Your source for the social work profession in North Carolina.
NASW has been working to secure student loan forgiveness legislation for social workers for many years. Last year, we were able to secure loan forgiveness for social workers in the College Cost Reduction Act of 2007 http://www.socialworkers.org/advocacy/updates/2007/092107.asp, an important victory for our Social Work Reinvestment Initiative. H.R. 4137 provides for a few new initiatives, one of which is the establishment of a program to award grants to Hispanic Serving Institutions that provide graduate students with fellowships, scholarships and academic support and faculty exchanges. The Patsy Mink Fellowship Program has been created to encourage minorities and women in graduate school programs to pursue academic areas in which they are underrepresented.
Beyond loan forgiveness and the aforementioned new programs, the new law also impacts the social justice community with a provision requiring the Department of Education to collect college campus hate crime categories identical to the categories that have been collected by the F.B.I. since 1991. NASW believes that this essential component would give students and parents a comprehensive picture concerning campus safety in addition to redressing substantial gaps in the hate crimes data promulgated by the Office of Postsecondary Education (OPE) within the Department of Education. Every year, numerous students are the victims of bias-induced slurs, vandalism, threats, and physical assaults on college campuses. In 1998, to increase awareness of hate violence on college campuses, Congress enacted an amendment to HEA requiring all colleges and universities to collect and report hate crime statistics to the OPE.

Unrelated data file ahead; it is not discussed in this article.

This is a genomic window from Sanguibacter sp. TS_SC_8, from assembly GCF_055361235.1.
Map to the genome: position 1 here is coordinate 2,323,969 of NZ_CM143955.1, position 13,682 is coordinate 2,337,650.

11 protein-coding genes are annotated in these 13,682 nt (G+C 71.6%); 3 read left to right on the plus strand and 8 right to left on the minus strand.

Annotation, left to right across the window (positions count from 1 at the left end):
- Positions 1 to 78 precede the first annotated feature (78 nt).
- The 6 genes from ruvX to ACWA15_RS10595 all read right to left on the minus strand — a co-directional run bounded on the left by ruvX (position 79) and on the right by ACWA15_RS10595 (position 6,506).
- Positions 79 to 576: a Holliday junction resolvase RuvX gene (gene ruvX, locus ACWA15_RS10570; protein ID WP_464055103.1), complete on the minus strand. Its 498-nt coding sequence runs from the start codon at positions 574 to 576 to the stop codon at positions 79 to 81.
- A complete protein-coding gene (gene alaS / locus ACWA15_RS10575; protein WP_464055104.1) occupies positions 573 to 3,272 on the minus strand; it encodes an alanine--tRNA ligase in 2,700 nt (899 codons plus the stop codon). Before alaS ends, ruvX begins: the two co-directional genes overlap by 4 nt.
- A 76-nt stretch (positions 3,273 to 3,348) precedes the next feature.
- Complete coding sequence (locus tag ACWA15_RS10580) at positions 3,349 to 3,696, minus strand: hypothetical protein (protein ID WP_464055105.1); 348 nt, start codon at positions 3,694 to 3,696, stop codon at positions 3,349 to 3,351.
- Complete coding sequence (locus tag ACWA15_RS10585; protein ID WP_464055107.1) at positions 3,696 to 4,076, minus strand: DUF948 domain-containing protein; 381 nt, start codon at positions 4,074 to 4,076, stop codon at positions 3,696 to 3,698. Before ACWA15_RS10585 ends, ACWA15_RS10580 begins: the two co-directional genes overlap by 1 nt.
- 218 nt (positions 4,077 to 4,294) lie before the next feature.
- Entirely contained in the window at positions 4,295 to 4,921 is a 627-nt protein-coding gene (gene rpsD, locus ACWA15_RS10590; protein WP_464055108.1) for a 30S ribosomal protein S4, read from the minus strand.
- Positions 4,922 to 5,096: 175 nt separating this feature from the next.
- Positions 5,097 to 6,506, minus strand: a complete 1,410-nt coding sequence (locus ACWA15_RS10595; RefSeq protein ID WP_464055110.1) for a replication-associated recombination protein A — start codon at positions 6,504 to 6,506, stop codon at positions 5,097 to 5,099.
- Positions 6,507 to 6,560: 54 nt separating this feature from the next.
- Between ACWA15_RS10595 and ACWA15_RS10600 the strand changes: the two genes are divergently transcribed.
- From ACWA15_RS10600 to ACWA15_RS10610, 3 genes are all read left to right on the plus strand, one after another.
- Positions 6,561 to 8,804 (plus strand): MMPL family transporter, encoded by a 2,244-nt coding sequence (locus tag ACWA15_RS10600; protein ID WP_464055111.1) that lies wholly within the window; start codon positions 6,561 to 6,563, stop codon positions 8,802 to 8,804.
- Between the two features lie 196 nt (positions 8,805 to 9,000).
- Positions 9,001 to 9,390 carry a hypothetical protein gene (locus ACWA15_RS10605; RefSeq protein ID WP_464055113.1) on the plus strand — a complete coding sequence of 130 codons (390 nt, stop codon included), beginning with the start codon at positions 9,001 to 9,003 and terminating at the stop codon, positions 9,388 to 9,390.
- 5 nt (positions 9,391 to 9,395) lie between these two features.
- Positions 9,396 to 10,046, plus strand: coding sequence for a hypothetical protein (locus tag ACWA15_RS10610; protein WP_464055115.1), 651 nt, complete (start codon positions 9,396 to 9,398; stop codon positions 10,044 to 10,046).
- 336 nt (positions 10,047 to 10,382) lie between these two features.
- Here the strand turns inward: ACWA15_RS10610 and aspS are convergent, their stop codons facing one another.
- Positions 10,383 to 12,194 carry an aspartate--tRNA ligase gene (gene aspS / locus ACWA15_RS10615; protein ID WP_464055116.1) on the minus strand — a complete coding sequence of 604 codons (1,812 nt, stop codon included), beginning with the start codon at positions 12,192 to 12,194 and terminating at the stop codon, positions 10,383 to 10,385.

Colleges must document only those crimes involving bodily injury when the victim was targeted because of his or her race, gender, religion, sexual orientation, ethnicity, or disability. Unfortunately, the Department of Education’s present hate crime statistics reflect abysmal underreporting and do not corroborate with hate crime information collected by the F.B.I. under the original statute. The delineation had been the definition of a hate crime as well as the omitted crime categories contained within the Department of Education’s data collection protocols. To this end, NASW and other national organizations are profoundly committed to a revision in the Department of Education’s hate crime categories ensuring that they would parallel those collected by the Department of Justice. The aforementioned provision alleviates any discrepancies between the F.B.I. definition of a hate crime and the HEA definition and, moreover, includes omitted crime categories to the Department of Education’s hate crime data collection mandate. The Association contends that this vital provision will further provide foundation for the total enactment of hate crimes legislation.
Loan forgiveness, new scholarship programs, and enhanced hate crime data collection procedures are some of the key issues included in the Higher Education Opportunity Act (HEA) for social workers and students. NASW will keep its members apprised of any implementation or regulatory changes as a result of this legislation.
To learn more about loan forgiveness programs and information provided to members by NASW-NC, click here.